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They could very well lose it. Rumors surrounding the PlayStation 3's processor make it sound like the Ark of the Covenant wrought in silicon, and it may be much further along than Gates gives it credit for. "We look at delivering a quantum leap in technology, not just Xbox version 1.5," a Sony spokeswoman said recently. ("Kutaragi's good at rhetoric," Gates says of Sony PlayStation czar Ken Kutaragi.) For all the Xbox's underdog pluck, the PlayStation 2 still has an overwhelming hold on the $25 billion global video-game market: 68% at last count, to Microsoft's 17%; Nintendo has 15%, according to DFC Intelligence, a market-research firm. (See box, following page.) Microsoft doesn't come to the table with a handheld device like Sony's PSP or the Nintendo DS. It doesn't have the in-house multimedia expertise Sony has, or Nintendo's big-time kids' franchises like Mario and Pokémon. All three companies will be showing off their demos at this week's Electronic Entertainment Expo.
Even beyond the world of video games, Microsoft is looking a tiny bit peaked. You wouldn't want to say that it's vulnerable, but last quarter Microsoft missed its earnings estimates by a whisker. Open-source gadflies like Linux and Firefox are chipping away at its market share in small but irritating ways. Google is making scary noises and hiring away its talent. Apple is winning rave reviews for its new operating system Tiger, which incorporates features that Microsoft was planning for the next version of Windows--which won't be out till 2006. Microsoft isn't going out of business anytime soon, but if it were going to hit a home run, now would be a really great time to do it.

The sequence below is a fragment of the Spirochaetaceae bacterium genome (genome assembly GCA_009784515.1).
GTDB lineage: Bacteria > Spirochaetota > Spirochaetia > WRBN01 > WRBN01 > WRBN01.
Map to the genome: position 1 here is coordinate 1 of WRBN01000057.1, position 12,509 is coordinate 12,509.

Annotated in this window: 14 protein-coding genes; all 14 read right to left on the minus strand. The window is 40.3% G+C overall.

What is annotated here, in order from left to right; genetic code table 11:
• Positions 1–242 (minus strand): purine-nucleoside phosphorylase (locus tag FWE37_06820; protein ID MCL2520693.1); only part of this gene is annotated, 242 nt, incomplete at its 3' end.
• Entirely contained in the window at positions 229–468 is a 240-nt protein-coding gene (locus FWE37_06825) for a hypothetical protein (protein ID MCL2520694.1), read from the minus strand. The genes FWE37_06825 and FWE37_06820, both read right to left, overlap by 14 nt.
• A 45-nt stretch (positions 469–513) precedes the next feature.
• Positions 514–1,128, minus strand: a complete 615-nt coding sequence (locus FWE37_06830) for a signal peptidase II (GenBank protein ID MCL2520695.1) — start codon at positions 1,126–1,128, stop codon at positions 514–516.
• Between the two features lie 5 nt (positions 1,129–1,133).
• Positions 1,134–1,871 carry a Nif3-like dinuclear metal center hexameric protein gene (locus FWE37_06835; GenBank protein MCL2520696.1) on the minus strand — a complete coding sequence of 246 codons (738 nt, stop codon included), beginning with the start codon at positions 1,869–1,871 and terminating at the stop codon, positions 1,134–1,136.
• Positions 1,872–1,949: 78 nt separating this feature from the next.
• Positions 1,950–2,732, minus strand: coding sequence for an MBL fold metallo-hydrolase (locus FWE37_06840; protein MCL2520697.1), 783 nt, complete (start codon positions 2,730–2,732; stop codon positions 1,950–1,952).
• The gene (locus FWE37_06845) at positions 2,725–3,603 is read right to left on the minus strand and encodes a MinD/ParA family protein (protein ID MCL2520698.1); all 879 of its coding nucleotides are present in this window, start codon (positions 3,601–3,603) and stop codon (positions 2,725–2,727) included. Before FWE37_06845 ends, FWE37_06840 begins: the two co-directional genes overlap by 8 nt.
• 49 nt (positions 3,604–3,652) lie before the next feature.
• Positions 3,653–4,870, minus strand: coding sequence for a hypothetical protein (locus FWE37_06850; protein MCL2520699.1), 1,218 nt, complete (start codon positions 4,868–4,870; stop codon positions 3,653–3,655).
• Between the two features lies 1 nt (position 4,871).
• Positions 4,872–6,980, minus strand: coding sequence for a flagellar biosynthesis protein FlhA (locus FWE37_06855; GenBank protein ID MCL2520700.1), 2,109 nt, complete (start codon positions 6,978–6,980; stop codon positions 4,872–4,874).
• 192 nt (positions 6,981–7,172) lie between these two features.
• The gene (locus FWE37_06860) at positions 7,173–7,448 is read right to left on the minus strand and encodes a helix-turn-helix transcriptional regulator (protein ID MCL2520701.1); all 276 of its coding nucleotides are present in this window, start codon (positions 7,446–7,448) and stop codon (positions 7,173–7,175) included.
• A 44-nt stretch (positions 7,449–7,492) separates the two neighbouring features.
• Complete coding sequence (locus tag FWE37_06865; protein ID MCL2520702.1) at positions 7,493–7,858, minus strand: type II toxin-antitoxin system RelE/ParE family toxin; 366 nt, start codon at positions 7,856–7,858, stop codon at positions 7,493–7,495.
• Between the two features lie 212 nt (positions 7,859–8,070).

Give Gates credit. He and his company have correctly identified the fastest-growing segment of the entertainment industry in the world and hitched one of their many wagons to it. He's still willing to put down big bets when there's big action. And in this case Microsoft has managed to bind together cultural and technological trends in the same densely engineered overdetermined artifact. We tend to write off the past five years, the post-dotcom years, as a period of relative technological stagnation, especially when compared with the furious frenzy of Internet innovation that preceded it. But since 2000 we've experienced a massive, largely uncelebrated transformation. We've seen the rise of digital music. Digital cameras have become ubiquitous. HDTV is finally coming into its own. Broadband Internet access has become common, as has wi-fi--a coffee shop without a hot spot now feels positively Victorian. If 1995-2000 was the dotcom era, the dot-home era is now upon us. One way or the other, the Xbox 360 gets Microsoft a piece of all this.